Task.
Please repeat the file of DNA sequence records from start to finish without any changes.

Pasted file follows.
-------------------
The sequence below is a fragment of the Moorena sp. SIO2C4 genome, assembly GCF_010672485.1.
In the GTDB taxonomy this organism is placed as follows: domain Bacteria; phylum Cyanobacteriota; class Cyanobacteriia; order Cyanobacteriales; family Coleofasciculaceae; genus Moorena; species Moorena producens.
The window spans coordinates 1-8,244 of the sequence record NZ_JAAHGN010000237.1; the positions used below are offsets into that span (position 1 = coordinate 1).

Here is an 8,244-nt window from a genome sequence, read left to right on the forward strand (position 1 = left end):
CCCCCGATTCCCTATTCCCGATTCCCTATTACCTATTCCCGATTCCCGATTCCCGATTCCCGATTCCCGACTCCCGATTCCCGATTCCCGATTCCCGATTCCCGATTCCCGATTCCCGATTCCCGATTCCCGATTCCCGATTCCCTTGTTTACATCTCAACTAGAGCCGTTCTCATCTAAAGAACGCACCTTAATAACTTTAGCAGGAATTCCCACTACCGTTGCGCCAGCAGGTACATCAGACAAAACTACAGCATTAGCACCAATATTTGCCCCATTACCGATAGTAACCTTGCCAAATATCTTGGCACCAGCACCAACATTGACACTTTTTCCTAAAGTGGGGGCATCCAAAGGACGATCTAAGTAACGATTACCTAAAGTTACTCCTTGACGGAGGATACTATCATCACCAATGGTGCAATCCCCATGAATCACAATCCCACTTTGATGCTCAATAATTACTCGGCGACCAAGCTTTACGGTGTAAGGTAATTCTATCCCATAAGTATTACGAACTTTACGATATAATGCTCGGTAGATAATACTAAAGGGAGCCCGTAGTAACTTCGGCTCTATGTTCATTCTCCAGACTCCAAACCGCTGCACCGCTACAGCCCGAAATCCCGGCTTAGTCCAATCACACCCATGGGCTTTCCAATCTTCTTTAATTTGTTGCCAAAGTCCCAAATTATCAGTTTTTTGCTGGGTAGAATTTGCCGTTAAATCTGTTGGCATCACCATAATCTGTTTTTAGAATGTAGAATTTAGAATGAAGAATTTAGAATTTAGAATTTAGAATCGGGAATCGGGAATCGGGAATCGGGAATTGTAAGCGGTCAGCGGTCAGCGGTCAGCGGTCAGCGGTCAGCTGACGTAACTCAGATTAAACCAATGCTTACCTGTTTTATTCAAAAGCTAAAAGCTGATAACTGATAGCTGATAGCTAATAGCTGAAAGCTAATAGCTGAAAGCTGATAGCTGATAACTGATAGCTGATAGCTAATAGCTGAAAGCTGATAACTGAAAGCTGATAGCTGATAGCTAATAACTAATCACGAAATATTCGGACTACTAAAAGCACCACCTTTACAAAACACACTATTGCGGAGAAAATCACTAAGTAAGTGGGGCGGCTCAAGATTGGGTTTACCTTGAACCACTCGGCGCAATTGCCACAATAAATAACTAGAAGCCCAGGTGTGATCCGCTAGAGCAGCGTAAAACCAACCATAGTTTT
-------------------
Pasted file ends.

The sequence below is a fragment of the Moorena sp. SIO2C4 genome, assembly GCF_010672485.1.
In the GTDB taxonomy this organism is placed as follows: domain Bacteria; phylum Cyanobacteriota; class Cyanobacteriia; order Cyanobacteriales; family Coleofasciculaceae; genus Moorena; species Moorena producens.
The window spans coordinates 1-8,244 of the sequence record NZ_JAAHGN010000237.1; the positions used below are offsets into that span (position 1 = coordinate 1).

Here is an 8,244-nt window from a genome sequence, read left to right on the forward strand (position 1 = left end):
CCCCCGATTCCCTATTCCCGATTCCCTATTACCTATTCCCGATTCCCGATTCCCGATTCCCGATTCCCGACTCCCGATTCCCGATTCCCGATTCCCGATTCCCGATTCCCGATTCCCGATTCCCGATTCCCGATTCCCGATTCCCTTGTTTACATCTCAACTAGAGCCGTTCTCATCTAAAGAACGCACCTTAATAACTTTAGCAGGAATTCCCACTACCGTTGCGCCAGCAGGTACATCAGACAAAACTACAGCATTAGCACCAATATTTGCCCCATTACCGATAGTAACCTTGCCAAATATCTTGGCACCAGCACCAACATTGACACTTTTTCCTAAAGTGGGGGCATCCAAAGGACGATCTAAGTAACGATTACCTAAAGTTACTCCTTGACGGAGGATACTATCATCACCAATGGTGCAATCCCCATGAATCACAATCCCACTTTGATGCTCAATAATTACTCGGCGACCAAGCTTTACGGTGTAAGGTAATTCTATCCCATAAGTATTACGAACTTTACGATATAATGCTCGGTAGATAATACTAAAGGGAGCCCGTAGTAACTTCGGCTCTATGTTCATTCTCCAGACTCCAAACCGCTGCACCGCTACAGCCCGAAATCCCGGCTTAGTCCAATCACACCCATGGGCTTTCCAATCTTCTTTAATTTGTTGCCAAAGTCCCAAATTATCAGTTTTTTGCTGGGTAGAATTTGCCGTTAAATCTGTTGGCATCACCATAATCTGTTTTTAGAATGTAGAATTTAGAATGAAGAATTTAGAATTTAGAATTTAGAATCGGGAATCGGGAATCGGGAATCGGGAATTGTAAGCGGTCAGCGGTCAGCGGTCAGCGGTCAGCGGTCAGCTGACGTAACTCAGATTAAACCAATGCTTACCTGTTTTATTCAAAAGCTAAAAGCTGATAACTGATAGCTGATAGCTAATAGCTGAAAGCTAATAGCTGAAAGCTGATAGCTGATAACTGATAGCTGATAGCTAATAGCTGAAAGCTGATAACTGAAAGCTGATAGCTGATAGCTAATAACTAATCACGAAATATTCGGACTACTAAAAGCACCACCTTTACAAAACACACTATTGCGGAGAAAATCACTAAGTAAGTGGGGCGGCTCAAGATTGGGTTTACCTTGAACCACTCGGCGCAATTGCCACAATAAATAACTAGAAGCCCAGGTGTGATCCGCTAGAGCAGCGTAAAACCAACCATAGTTTT